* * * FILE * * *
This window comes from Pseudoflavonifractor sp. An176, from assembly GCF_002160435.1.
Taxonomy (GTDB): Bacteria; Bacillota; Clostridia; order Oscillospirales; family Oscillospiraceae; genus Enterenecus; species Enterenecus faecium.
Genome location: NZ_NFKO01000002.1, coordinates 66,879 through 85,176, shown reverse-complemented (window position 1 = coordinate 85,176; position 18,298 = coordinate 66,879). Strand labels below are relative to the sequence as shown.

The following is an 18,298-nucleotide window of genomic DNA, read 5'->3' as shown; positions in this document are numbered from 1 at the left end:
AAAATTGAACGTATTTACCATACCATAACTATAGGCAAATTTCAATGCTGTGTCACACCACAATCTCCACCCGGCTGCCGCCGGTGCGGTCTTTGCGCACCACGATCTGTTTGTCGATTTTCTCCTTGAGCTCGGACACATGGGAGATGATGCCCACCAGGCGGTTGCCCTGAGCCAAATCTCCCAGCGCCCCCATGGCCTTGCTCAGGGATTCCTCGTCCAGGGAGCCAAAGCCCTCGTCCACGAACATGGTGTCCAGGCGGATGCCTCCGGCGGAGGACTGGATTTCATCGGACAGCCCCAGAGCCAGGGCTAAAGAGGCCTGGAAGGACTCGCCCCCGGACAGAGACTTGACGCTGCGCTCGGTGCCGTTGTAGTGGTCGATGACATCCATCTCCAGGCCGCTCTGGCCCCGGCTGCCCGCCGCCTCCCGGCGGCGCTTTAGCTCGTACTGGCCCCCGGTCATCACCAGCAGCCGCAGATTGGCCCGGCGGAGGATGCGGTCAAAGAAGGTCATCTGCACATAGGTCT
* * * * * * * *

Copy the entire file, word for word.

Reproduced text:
This window comes from Pseudoflavonifractor sp. An176, from assembly GCF_002160435.1.
Taxonomy (GTDB): Bacteria; Bacillota; Clostridia; order Oscillospirales; family Oscillospiraceae; genus Enterenecus; species Enterenecus faecium.
Genome location: NZ_NFKO01000002.1, coordinates 66,879 through 85,176, shown reverse-complemented (window position 1 = coordinate 85,176; position 18,298 = coordinate 66,879). Strand labels below are relative to the sequence as shown.

The following is an 18,298-nucleotide window of genomic DNA, read 5'->3' as shown; positions in this document are numbered from 1 at the left end:
AAAATTGAACGTATTTACCATACCATAACTATAGGCAAATTTCAATGCTGTGTCACACCACAATCTCCACCCGGCTGCCGCCGGTGCGGTCTTTGCGCACCACGATCTGTTTGTCGATTTTCTCCTTGAGCTCGGACACATGGGAGATGATGCCCACCAGGCGGTTGCCCTGAGCCAAATCTCCCAGCGCCCCCATGGCCTTGCTCAGGGATTCCTCGTCCAGGGAGCCAAAGCCCTCGTCCACGAACATGGTGTCCAGGCGGATGCCTCCGGCGGAGGACTGGATTTCATCGGACAGCCCCAGAGCCAGGGCTAAAGAGGCCTGGAAGGACTCGCCCCCGGACAGAGACTTGACGCTGCGCTCGGTGCCGTTGTAGTGGTCGATGACATCCATCTCCAGGCCGCTCTGGCCCCGGCTGCCCGCCGCCTCCCGGCGGCGCTTTAGCTCGTACTGGCCCCCGGTCATCACCAGCAGCCGCAGATTGGCCCGGCGGAGGATGCGGTCAAAGAAGGTCATCTGCACATAGGTCT